Article Text

  1. S Strang-Karlsson1,2,
  2. S Andersson2,
  3. P Hovi1,2,
  4. AL Jarvenpaa2,
  5. J G Eriksson1,3,
  6. E Kajantie1,2
  1. 1National Public Health Institute, Helsinki, Finland
  2. 2Hospital for Children and Adolescents, Helsinki University Central Hospital, Helsinki, Finland
  3. 3Department of Public Health, Helsinki University, Helsinki, Finland


Background Preterm birth with very low birth weight (VLBW; <1500 g) is associated with lower muscle mass in adult life. Although these findings could be related to physical inactivity, little is known about exercise habits in this particular patient group.

Objective To study leisure time physical activity in young adults born with VLBW, compared with term-born controls.

Methods The Helsinki Study of Very Low Birth Weight Adults comprises 166 VLBW and 172 term-born adults, born in 1978–1985. In 2004–2005, at age 18–27 years, the participants attended a clinic study during which their physical and psychological health was assessed. Pre- and postnatal data were obtained from hospital records, and information on current health and physical activity from questionnaires. Individuals (n = 16) with impairments such as cerebral palsy, blindness or developmental delay (conditions related to reduced exercise ability) were excluded from analyses. We used chi-square tests for crude group comparisons, and logistic regression when adjusting for gender, age, and parental education.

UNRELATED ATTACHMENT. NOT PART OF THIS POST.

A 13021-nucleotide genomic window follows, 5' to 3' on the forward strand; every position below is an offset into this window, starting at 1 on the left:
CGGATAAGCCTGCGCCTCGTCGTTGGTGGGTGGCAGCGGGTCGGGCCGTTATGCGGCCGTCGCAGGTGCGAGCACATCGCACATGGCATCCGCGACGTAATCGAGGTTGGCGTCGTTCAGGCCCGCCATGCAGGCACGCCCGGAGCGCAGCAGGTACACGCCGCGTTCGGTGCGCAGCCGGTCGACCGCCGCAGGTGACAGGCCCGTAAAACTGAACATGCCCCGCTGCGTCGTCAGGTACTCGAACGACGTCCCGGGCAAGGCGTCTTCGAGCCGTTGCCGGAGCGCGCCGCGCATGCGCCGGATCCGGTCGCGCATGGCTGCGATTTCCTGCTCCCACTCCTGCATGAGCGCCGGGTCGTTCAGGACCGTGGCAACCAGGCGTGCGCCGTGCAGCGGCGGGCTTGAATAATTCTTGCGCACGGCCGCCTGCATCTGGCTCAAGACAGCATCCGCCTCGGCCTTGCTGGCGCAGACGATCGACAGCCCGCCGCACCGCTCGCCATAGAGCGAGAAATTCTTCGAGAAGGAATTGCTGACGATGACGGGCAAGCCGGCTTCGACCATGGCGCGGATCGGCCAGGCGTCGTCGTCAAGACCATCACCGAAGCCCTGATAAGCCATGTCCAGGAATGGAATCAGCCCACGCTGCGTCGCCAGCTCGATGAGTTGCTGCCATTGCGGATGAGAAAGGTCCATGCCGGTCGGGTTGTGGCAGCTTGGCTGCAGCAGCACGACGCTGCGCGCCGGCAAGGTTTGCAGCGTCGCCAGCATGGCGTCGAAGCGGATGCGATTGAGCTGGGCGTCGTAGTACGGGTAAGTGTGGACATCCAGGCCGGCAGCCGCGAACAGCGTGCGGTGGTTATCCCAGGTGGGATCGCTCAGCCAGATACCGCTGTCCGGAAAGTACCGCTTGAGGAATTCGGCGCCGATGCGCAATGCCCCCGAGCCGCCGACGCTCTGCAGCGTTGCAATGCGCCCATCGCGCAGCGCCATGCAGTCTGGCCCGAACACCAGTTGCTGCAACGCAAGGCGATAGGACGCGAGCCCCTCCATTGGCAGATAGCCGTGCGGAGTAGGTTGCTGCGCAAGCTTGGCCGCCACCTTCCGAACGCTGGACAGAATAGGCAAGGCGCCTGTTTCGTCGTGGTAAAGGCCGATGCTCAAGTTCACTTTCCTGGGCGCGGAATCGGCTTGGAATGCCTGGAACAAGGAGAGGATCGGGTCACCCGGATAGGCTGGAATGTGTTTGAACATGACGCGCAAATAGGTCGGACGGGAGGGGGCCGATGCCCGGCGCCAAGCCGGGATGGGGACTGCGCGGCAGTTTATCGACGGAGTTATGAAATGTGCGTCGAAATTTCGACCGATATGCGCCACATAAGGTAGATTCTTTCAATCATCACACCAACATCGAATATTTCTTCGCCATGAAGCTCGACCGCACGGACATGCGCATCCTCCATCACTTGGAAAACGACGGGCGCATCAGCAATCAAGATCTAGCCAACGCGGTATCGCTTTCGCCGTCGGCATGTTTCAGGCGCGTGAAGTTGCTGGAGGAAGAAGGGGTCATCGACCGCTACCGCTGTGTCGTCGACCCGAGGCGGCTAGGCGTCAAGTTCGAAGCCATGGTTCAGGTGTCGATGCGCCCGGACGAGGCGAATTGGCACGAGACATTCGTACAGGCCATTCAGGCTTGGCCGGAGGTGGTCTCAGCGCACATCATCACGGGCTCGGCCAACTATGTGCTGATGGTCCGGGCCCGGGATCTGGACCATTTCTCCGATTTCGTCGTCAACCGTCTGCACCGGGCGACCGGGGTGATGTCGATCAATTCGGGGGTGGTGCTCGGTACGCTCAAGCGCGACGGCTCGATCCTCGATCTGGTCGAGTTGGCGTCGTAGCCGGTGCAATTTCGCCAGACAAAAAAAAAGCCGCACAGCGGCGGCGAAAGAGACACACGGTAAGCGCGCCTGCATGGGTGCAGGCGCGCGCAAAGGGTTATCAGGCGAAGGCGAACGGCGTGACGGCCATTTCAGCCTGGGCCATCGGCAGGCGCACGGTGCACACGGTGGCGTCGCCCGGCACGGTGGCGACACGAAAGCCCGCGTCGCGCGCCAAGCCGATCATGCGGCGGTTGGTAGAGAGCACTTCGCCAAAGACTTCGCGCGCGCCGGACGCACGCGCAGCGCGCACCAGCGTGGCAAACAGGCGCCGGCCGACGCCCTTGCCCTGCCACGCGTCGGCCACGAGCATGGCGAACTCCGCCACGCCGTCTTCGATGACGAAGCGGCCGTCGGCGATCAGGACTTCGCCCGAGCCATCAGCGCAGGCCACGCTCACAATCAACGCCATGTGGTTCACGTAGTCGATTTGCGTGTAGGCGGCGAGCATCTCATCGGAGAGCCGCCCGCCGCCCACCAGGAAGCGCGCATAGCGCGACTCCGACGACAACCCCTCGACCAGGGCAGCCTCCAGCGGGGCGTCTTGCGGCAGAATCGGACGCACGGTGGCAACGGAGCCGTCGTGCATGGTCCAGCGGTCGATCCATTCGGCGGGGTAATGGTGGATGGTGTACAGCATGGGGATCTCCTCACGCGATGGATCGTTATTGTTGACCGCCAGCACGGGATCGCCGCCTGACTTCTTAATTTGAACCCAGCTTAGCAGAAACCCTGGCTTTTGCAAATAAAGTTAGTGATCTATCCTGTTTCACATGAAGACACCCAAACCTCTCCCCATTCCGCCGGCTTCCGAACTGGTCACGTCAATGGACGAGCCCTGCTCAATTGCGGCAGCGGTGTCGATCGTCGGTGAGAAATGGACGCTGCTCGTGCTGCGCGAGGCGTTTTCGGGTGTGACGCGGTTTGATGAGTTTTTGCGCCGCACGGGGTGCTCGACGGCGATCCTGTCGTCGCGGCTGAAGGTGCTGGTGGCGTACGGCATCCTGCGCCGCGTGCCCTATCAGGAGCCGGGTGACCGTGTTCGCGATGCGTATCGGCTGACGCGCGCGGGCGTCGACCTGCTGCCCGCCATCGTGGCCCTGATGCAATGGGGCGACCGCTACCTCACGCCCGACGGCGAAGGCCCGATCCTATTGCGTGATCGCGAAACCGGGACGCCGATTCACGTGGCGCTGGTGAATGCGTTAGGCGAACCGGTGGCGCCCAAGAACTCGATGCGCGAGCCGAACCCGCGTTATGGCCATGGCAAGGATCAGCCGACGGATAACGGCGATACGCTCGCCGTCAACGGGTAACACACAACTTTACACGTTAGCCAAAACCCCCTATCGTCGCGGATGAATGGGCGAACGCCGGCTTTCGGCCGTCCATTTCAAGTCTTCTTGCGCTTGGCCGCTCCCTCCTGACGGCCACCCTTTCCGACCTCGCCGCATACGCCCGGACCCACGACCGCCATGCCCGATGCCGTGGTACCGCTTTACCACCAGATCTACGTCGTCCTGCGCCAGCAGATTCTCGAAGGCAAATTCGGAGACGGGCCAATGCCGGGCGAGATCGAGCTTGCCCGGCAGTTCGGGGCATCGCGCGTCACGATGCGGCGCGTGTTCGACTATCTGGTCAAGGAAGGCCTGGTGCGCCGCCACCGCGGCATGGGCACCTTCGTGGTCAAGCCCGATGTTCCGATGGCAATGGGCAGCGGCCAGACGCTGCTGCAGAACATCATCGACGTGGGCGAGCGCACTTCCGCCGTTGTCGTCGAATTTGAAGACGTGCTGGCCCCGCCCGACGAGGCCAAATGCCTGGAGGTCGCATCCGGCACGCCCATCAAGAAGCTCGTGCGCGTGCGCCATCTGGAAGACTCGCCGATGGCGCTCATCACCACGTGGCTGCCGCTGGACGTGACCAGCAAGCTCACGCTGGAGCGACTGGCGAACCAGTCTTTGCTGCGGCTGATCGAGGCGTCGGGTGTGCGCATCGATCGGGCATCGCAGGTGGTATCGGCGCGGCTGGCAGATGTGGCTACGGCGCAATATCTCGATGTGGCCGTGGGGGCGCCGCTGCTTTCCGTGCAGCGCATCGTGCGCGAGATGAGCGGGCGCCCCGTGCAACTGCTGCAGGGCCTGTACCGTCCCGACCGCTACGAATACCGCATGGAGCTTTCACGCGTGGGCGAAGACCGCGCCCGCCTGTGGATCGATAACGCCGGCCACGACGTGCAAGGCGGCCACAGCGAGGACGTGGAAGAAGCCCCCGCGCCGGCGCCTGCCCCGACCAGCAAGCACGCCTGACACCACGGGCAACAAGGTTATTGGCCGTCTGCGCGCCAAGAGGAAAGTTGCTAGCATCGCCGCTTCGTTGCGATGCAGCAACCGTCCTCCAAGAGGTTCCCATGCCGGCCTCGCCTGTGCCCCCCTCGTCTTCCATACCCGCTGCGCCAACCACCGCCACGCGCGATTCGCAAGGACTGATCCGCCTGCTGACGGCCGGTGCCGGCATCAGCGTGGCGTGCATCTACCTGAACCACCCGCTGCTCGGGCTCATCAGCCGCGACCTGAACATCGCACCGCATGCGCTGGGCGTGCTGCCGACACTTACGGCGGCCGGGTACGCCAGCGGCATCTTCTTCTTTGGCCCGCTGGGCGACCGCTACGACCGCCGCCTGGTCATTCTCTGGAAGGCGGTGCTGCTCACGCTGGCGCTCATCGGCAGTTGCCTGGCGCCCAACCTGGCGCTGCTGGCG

Results The VLBW group reported leisure time exercising less frequently than controls (>once weekly: 39.9% vs 60.1%, p = 0.02). Their average exercise duration was shorter (<30 minutes; 15.9% vs 4.7%, p<0.001), and intensity lower (p<0.001). The results remained after adjustment for the aforementioned confounders, and additionally for bronchopulmonary dysplasia. Fewer VLBW adults than controls rated their physical fitness as “good” or “very good” (39.7% vs 60.3%, p = 0.048), although this difference turned non-significant after adjustment.

Conclusion VLBW adults report lower frequency and duration of leisure time exercise than controls. These findings have potential implications for later adult health outcomes.

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